Luckily for me the majority of my labour wasn’t too difficult. My parents came down to be with us (my in laws took our son), and we all sat around talking about baby names, and they watched in awe when I said I just had a contraction with no pain. They were sure and steady now, but no real progress. 24 hours after my water broke, they had to break the rest of the membrane to speed the process up. And a few short (and very painful) minutes later – out she came. Yes a girl – we were so excited.
This time around in the NICU experience was very different from my first. Doctors and nurses remembered us, and took extra good care of us. They knew I was very comfortable taking care of a preemie, and didn’t need a lot of guidance. The alarms, beeps, and wires didn’t scare me. I knew when to be worried, and when it wasn’t real. I knew to look at my baby, and not the numbers. I knew when rounds were, and what questions to ask, I knew what some warning signs were, and what were the possibilities. The bottom line was that I knew. I knew more, I knew what to expect, how hard it was going to be. I knew who the nurses were, I knew the best time to go and pump, I knew the schedule, and which chair to try to get in the morning. I knew.
I get so many mums of preemies asking me what made me choose to have a second preemie. How could I make that choice, knowing how hard it was. And I don’t know what changed my mind, I don’t know what happened between that day walking down the hallway to the NICU declaring to my mother, that I would never have another and the moment we decided to have another baby. And after our first – I was so, so very sure of my decision. The only thing that I can think of is that I fell in love. I fell in love with the sweetest, funniest, most awesome little boy, and I couldn’t imagine not having another. I knew the risks, I knew the challenges that were in front of me. But I also knew that I was going to be in the best hands, that they were going to do everything they could to keep this baby in me as long as possible, instead of disregarding my fears (as my first OB did). I knew that I was stronger after enduring almost 2 months in the hospital with my first premature babe.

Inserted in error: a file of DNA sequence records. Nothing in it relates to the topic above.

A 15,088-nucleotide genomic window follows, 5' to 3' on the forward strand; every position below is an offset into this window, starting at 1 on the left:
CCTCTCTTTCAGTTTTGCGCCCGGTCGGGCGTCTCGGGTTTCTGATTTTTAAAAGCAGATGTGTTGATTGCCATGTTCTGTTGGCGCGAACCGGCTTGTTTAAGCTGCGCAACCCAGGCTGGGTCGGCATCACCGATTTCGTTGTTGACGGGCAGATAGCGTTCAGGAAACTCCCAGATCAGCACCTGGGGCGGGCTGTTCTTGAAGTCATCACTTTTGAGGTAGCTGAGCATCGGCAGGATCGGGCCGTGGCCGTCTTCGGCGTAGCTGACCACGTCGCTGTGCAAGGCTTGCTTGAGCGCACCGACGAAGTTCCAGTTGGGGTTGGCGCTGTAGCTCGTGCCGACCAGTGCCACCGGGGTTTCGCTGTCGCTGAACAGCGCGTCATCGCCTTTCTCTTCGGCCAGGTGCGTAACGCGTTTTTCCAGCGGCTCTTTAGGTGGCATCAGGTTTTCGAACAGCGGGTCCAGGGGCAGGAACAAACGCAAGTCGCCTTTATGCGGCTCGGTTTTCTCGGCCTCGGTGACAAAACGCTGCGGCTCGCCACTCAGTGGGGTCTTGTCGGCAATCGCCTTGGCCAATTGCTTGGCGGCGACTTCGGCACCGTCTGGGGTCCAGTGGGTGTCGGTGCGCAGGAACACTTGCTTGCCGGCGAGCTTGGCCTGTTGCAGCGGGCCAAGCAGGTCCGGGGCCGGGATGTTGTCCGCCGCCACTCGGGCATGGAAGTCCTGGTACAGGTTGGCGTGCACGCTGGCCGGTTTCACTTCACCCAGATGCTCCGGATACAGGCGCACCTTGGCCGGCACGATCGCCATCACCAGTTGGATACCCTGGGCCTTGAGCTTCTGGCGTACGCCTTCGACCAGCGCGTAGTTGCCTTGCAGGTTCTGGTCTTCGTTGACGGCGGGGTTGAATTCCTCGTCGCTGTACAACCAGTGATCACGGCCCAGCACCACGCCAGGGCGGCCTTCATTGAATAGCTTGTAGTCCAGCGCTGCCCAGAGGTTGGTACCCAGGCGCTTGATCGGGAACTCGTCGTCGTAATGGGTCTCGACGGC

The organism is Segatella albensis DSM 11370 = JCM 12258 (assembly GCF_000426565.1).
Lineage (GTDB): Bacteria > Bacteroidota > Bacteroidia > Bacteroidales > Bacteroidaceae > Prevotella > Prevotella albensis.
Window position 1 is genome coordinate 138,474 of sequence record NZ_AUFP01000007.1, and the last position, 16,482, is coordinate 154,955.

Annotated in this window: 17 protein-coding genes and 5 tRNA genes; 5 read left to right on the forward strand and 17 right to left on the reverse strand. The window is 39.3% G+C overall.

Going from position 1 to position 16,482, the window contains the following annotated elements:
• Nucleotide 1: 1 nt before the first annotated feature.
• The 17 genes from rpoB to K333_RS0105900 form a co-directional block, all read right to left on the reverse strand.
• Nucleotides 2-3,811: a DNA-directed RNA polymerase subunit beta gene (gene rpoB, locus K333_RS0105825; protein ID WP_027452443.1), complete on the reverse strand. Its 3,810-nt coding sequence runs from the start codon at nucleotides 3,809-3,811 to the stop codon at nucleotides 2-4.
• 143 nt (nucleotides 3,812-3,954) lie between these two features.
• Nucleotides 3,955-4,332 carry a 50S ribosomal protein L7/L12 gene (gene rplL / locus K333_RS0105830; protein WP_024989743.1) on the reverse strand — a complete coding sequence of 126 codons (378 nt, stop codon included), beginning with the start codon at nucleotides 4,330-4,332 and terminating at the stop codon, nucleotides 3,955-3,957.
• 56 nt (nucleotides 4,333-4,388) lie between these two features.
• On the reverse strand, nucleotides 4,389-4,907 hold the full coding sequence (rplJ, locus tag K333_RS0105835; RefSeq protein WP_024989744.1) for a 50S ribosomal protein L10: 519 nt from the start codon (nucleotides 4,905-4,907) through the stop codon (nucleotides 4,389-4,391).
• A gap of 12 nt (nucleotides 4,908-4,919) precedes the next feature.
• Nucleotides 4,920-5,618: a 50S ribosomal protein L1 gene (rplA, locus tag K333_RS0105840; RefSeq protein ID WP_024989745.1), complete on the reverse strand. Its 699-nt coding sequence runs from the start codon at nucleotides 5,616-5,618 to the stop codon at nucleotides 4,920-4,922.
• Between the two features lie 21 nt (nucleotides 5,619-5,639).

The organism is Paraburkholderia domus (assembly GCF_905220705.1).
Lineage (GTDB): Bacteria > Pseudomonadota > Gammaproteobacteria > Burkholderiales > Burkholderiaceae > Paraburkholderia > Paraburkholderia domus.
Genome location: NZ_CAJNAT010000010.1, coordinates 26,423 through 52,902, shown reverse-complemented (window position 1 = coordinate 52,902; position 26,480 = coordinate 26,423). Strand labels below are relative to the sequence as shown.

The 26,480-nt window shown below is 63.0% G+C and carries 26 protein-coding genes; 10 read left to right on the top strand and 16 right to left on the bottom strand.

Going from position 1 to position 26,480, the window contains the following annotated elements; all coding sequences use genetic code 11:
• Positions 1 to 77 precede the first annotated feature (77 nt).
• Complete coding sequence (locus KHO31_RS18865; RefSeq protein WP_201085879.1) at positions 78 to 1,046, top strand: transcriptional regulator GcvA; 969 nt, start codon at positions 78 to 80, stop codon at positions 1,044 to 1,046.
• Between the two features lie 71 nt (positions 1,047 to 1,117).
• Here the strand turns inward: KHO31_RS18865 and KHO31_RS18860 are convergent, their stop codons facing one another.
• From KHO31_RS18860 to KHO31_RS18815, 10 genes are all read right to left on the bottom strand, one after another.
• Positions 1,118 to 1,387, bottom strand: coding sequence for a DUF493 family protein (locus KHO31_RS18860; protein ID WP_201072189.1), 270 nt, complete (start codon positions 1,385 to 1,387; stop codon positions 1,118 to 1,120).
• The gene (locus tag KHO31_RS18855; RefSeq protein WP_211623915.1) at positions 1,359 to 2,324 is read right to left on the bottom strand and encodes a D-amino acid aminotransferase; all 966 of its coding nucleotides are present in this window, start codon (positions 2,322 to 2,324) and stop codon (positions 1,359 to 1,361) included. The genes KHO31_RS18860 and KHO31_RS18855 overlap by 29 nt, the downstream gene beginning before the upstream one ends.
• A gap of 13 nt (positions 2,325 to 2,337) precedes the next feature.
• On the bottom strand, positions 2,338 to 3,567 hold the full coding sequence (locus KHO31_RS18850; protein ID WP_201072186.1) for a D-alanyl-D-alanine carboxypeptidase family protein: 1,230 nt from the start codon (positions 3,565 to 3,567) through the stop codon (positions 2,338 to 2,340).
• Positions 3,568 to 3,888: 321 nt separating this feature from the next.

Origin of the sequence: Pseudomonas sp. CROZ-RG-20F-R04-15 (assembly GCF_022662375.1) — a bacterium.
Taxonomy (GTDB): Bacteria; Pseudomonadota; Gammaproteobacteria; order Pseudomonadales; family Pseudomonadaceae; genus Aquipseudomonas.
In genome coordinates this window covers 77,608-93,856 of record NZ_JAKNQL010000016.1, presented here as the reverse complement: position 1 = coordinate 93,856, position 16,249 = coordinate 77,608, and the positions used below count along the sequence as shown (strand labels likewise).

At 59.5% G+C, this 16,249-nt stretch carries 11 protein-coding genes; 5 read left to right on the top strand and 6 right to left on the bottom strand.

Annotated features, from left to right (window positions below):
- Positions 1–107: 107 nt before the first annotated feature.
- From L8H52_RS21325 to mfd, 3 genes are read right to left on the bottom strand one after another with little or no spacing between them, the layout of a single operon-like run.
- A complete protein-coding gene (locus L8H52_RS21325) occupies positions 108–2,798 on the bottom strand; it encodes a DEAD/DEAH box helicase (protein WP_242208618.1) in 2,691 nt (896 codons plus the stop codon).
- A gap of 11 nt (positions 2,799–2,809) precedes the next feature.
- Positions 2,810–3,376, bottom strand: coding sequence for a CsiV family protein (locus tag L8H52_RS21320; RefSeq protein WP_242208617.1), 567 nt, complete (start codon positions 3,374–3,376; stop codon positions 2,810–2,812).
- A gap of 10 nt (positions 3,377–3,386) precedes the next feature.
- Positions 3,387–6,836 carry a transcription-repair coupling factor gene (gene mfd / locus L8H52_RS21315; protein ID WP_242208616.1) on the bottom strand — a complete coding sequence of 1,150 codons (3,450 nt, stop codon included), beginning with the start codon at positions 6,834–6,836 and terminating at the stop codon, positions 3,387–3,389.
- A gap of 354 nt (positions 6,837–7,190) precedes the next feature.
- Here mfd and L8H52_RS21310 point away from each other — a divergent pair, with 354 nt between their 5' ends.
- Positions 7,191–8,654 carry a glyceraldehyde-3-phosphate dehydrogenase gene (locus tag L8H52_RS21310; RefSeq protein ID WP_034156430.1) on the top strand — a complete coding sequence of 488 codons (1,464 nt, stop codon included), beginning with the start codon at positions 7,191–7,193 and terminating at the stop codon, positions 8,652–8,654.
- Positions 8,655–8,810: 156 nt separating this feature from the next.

Yes the possibility of having another preemie was high, yes I may have been selfish in wanting another, putting my family through hell as I was put on bed rest, but it was some internal desire to have another. So maybe I was selfish, maybe I put my own wants and desires ahead of others. I’m not sorry for our decision to have a second baby – I love her endlessly and we now have two healthy kids.
My husband and I always said that we wanted three babies, but unfortunately after our second preemie, we have decided to call it quits. We are so unbelievably blessed with what we have. We are beyond lucky with how healthy our two babes are, we have a boy and a girl…what more could we ask for. So although I was selfish with the second we decided that we couldn’t push our luck any more and honestly. I don’t think I could last a third round in the NICU experience, especially leaving my two other babes at home.
So that was our journey, our choice, and our preemie adventure x2. I wouldn’t wish it upon my worst enemy but I am so thankful for how our story turned out, and that we decided to be selfish one last time – it gave us our girl Haleigh.